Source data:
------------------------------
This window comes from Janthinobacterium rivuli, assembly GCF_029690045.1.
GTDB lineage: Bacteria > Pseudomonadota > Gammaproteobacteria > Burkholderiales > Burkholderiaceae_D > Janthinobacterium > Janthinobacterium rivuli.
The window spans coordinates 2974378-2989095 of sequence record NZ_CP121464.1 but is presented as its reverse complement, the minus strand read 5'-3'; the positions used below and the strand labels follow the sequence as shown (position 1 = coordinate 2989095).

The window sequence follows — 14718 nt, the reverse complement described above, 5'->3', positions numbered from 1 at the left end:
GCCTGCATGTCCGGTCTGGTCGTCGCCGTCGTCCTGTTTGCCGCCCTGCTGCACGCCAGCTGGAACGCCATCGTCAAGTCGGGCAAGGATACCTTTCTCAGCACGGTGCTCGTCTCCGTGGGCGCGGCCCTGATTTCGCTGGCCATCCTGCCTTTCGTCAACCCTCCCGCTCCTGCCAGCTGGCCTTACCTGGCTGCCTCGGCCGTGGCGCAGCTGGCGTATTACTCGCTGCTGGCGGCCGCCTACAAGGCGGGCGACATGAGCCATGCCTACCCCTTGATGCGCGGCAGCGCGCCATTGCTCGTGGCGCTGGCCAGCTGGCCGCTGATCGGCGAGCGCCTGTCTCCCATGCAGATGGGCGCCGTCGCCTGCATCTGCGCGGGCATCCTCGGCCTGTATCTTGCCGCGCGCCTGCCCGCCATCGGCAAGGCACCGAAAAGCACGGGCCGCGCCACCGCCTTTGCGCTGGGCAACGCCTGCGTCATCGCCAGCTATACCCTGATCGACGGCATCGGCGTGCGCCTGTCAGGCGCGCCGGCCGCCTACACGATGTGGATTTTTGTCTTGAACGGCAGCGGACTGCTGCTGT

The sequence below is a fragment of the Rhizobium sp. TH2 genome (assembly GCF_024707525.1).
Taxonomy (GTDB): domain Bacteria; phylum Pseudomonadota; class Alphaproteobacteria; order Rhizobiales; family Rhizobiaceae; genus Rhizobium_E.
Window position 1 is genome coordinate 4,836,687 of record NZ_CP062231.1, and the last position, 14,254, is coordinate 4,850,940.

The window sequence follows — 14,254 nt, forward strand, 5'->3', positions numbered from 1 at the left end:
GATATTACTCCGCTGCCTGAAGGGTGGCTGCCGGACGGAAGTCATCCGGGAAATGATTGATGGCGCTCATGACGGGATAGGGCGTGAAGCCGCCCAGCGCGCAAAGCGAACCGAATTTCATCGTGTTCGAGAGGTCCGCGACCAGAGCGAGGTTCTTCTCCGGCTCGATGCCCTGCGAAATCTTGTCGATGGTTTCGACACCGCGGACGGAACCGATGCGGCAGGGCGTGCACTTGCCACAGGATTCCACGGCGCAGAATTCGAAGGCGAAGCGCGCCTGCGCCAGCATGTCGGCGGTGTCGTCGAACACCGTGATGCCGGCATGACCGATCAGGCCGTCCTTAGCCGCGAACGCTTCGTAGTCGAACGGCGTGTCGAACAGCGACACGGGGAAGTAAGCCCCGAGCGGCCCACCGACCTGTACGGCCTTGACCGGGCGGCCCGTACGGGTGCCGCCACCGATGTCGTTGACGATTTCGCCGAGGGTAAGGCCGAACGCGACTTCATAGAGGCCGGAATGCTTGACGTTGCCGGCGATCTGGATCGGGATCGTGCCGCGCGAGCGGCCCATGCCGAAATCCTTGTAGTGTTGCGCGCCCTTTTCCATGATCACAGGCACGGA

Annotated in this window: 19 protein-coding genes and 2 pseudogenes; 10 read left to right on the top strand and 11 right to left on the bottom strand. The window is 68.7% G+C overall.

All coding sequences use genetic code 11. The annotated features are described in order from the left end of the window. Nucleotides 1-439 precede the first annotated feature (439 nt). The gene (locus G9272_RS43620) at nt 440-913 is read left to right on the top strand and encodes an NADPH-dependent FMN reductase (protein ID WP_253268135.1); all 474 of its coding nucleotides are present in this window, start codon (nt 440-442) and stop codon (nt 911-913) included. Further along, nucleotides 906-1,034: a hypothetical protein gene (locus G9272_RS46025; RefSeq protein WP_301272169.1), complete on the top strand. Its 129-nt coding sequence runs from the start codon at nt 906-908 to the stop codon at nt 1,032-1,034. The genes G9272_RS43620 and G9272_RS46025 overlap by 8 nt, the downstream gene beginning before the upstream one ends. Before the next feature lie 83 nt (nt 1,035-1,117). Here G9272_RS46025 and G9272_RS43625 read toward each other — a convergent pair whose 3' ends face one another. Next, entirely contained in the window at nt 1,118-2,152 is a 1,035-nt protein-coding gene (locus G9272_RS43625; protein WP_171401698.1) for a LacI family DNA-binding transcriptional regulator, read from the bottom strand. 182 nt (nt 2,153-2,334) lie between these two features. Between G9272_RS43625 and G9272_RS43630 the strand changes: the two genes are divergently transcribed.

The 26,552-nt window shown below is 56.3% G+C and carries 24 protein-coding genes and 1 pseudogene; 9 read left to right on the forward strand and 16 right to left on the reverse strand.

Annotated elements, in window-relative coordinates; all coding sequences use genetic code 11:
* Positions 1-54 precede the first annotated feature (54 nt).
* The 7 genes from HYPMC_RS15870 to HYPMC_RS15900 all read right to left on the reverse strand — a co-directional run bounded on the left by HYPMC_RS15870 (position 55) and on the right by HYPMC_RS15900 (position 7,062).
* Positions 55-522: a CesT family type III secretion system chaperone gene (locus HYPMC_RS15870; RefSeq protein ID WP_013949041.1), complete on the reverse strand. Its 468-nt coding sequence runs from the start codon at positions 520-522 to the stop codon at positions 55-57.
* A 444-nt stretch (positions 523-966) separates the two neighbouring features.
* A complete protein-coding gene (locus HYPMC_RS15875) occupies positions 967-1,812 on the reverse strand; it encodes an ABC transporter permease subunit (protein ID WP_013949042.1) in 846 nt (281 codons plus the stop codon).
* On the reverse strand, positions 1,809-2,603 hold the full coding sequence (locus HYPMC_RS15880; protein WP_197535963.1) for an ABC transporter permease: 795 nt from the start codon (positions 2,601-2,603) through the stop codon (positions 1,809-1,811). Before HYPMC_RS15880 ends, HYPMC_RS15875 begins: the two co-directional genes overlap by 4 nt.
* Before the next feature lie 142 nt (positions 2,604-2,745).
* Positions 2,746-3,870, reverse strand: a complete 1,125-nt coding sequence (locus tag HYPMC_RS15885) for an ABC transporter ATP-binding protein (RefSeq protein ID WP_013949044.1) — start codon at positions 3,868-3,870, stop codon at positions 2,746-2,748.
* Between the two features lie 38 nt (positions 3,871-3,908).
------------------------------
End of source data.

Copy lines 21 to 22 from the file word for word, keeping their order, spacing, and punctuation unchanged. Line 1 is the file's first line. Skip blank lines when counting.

* Before the next feature lie 142 nt (positions 2,604-2,745).
* Positions 2,746-3,870, reverse strand: a complete 1,125-nt coding sequence (locus tag HYPMC_RS15885) for an ABC transporter ATP-binding protein (RefSeq protein ID WP_013949044.1) — start codon at positions 3,868-3,870, stop codon at positions 2,746-2,748.